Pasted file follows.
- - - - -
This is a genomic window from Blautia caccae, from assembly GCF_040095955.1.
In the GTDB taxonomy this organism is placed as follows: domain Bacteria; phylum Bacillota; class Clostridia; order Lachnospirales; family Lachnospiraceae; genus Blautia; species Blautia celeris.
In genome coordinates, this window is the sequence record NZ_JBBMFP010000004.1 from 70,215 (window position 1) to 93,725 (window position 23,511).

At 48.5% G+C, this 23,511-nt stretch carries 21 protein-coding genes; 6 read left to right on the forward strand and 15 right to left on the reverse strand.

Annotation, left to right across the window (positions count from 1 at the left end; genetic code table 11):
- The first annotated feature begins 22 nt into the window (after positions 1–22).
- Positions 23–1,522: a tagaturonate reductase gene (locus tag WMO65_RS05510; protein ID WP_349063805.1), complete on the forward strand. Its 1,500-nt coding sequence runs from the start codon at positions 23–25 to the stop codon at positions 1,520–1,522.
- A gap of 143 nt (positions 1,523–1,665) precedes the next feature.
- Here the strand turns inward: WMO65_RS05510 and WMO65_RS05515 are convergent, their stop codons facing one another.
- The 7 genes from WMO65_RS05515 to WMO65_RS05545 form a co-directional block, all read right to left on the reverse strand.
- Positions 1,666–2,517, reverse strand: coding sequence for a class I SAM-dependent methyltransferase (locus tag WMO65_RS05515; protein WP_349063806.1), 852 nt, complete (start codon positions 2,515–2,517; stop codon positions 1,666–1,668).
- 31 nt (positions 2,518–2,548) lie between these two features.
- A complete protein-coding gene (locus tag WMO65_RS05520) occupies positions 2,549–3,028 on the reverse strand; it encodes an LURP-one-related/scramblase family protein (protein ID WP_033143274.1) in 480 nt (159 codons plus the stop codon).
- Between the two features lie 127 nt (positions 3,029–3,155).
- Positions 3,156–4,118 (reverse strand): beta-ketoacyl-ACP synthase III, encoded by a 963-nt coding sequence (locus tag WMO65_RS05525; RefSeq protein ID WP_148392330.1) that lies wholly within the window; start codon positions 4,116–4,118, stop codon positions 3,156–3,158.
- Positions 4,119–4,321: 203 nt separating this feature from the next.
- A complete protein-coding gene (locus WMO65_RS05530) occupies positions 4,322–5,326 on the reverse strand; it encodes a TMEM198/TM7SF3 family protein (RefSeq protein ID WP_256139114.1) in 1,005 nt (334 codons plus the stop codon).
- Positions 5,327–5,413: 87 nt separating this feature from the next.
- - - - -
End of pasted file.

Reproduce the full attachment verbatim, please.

This is a genomic window from Blautia caccae, from assembly GCF_040095955.1.
In the GTDB taxonomy this organism is placed as follows: domain Bacteria; phylum Bacillota; class Clostridia; order Lachnospirales; family Lachnospiraceae; genus Blautia; species Blautia celeris.
In genome coordinates, this window is the sequence record NZ_JBBMFP010000004.1 from 70,215 (window position 1) to 93,725 (window position 23,511).

At 48.5% G+C, this 23,511-nt stretch carries 21 protein-coding genes; 6 read left to right on the forward strand and 15 right to left on the reverse strand.

Annotation, left to right across the window (positions count from 1 at the left end; genetic code table 11):
- The first annotated feature begins 22 nt into the window (after positions 1–22).
- Positions 23–1,522: a tagaturonate reductase gene (locus tag WMO65_RS05510; protein ID WP_349063805.1), complete on the forward strand. Its 1,500-nt coding sequence runs from the start codon at positions 23–25 to the stop codon at positions 1,520–1,522.
- A gap of 143 nt (positions 1,523–1,665) precedes the next feature.
- Here the strand turns inward: WMO65_RS05510 and WMO65_RS05515 are convergent, their stop codons facing one another.
- The 7 genes from WMO65_RS05515 to WMO65_RS05545 form a co-directional block, all read right to left on the reverse strand.
- Positions 1,666–2,517, reverse strand: coding sequence for a class I SAM-dependent methyltransferase (locus tag WMO65_RS05515; protein WP_349063806.1), 852 nt, complete (start codon positions 2,515–2,517; stop codon positions 1,666–1,668).
- 31 nt (positions 2,518–2,548) lie between these two features.
- A complete protein-coding gene (locus tag WMO65_RS05520) occupies positions 2,549–3,028 on the reverse strand; it encodes an LURP-one-related/scramblase family protein (protein ID WP_033143274.1) in 480 nt (159 codons plus the stop codon).
- Between the two features lie 127 nt (positions 3,029–3,155).
- Positions 3,156–4,118 (reverse strand): beta-ketoacyl-ACP synthase III, encoded by a 963-nt coding sequence (locus tag WMO65_RS05525; RefSeq protein ID WP_148392330.1) that lies wholly within the window; start codon positions 4,116–4,118, stop codon positions 3,156–3,158.
- Positions 4,119–4,321: 203 nt separating this feature from the next.
- A complete protein-coding gene (locus WMO65_RS05530) occupies positions 4,322–5,326 on the reverse strand; it encodes a TMEM198/TM7SF3 family protein (RefSeq protein ID WP_256139114.1) in 1,005 nt (334 codons plus the stop codon).
- Positions 5,327–5,413: 87 nt separating this feature from the next.